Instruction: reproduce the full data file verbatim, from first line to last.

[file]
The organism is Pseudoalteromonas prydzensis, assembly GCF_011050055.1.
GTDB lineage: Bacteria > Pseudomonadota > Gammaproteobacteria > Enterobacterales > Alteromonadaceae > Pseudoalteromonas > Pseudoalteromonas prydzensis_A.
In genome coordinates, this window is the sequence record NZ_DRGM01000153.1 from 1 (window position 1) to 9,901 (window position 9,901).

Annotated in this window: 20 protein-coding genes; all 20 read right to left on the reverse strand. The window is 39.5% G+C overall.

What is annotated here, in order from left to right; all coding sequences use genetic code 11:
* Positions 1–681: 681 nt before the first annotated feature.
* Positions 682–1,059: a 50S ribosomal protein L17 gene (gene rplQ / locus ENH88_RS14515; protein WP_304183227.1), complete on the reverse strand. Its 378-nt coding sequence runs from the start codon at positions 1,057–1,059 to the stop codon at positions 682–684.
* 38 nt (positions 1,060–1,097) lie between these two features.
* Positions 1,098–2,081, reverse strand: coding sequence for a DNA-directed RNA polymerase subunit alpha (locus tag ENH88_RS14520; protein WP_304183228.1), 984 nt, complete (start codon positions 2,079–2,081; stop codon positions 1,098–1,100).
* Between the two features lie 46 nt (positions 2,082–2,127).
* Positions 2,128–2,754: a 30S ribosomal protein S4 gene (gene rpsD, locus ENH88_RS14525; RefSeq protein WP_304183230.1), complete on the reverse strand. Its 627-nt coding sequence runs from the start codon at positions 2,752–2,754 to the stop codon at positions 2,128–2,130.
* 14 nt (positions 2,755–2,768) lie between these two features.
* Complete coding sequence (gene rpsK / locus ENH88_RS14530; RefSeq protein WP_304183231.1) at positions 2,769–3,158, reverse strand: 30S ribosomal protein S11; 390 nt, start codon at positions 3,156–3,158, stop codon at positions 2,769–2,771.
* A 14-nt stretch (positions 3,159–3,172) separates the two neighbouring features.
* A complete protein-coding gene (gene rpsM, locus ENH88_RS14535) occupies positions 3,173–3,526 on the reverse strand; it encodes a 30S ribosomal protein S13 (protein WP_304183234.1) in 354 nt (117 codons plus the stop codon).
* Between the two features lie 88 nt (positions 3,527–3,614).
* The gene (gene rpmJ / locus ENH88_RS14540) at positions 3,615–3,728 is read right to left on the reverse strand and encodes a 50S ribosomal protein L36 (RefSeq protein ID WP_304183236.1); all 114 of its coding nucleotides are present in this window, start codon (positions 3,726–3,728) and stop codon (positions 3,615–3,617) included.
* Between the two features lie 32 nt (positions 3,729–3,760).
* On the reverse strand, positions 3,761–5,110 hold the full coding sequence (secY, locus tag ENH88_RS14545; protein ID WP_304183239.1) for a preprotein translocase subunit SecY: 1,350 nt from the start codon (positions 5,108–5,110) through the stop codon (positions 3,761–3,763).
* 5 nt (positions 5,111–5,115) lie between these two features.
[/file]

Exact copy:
The organism is Pseudoalteromonas prydzensis, assembly GCF_011050055.1.
GTDB lineage: Bacteria > Pseudomonadota > Gammaproteobacteria > Enterobacterales > Alteromonadaceae > Pseudoalteromonas > Pseudoalteromonas prydzensis_A.
In genome coordinates, this window is the sequence record NZ_DRGM01000153.1 from 1 (window position 1) to 9,901 (window position 9,901).

Annotated in this window: 20 protein-coding genes; all 20 read right to left on the reverse strand. The window is 39.5% G+C overall.

What is annotated here, in order from left to right; all coding sequences use genetic code 11:
* Positions 1–681: 681 nt before the first annotated feature.
* Positions 682–1,059: a 50S ribosomal protein L17 gene (gene rplQ / locus ENH88_RS14515; protein WP_304183227.1), complete on the reverse strand. Its 378-nt coding sequence runs from the start codon at positions 1,057–1,059 to the stop codon at positions 682–684.
* 38 nt (positions 1,060–1,097) lie between these two features.
* Positions 1,098–2,081, reverse strand: coding sequence for a DNA-directed RNA polymerase subunit alpha (locus tag ENH88_RS14520; protein WP_304183228.1), 984 nt, complete (start codon positions 2,079–2,081; stop codon positions 1,098–1,100).
* Between the two features lie 46 nt (positions 2,082–2,127).
* Positions 2,128–2,754: a 30S ribosomal protein S4 gene (gene rpsD, locus ENH88_RS14525; RefSeq protein WP_304183230.1), complete on the reverse strand. Its 627-nt coding sequence runs from the start codon at positions 2,752–2,754 to the stop codon at positions 2,128–2,130.
* 14 nt (positions 2,755–2,768) lie between these two features.
* Complete coding sequence (gene rpsK / locus ENH88_RS14530; RefSeq protein WP_304183231.1) at positions 2,769–3,158, reverse strand: 30S ribosomal protein S11; 390 nt, start codon at positions 3,156–3,158, stop codon at positions 2,769–2,771.
* A 14-nt stretch (positions 3,159–3,172) separates the two neighbouring features.
* A complete protein-coding gene (gene rpsM, locus ENH88_RS14535) occupies positions 3,173–3,526 on the reverse strand; it encodes a 30S ribosomal protein S13 (protein WP_304183234.1) in 354 nt (117 codons plus the stop codon).
* Between the two features lie 88 nt (positions 3,527–3,614).
* The gene (gene rpmJ / locus ENH88_RS14540) at positions 3,615–3,728 is read right to left on the reverse strand and encodes a 50S ribosomal protein L36 (RefSeq protein ID WP_304183236.1); all 114 of its coding nucleotides are present in this window, start codon (positions 3,726–3,728) and stop codon (positions 3,615–3,617) included.
* Between the two features lie 32 nt (positions 3,729–3,760).
* On the reverse strand, positions 3,761–5,110 hold the full coding sequence (secY, locus tag ENH88_RS14545; protein ID WP_304183239.1) for a preprotein translocase subunit SecY: 1,350 nt from the start codon (positions 5,108–5,110) through the stop codon (positions 3,761–3,763).
* 5 nt (positions 5,111–5,115) lie between these two features.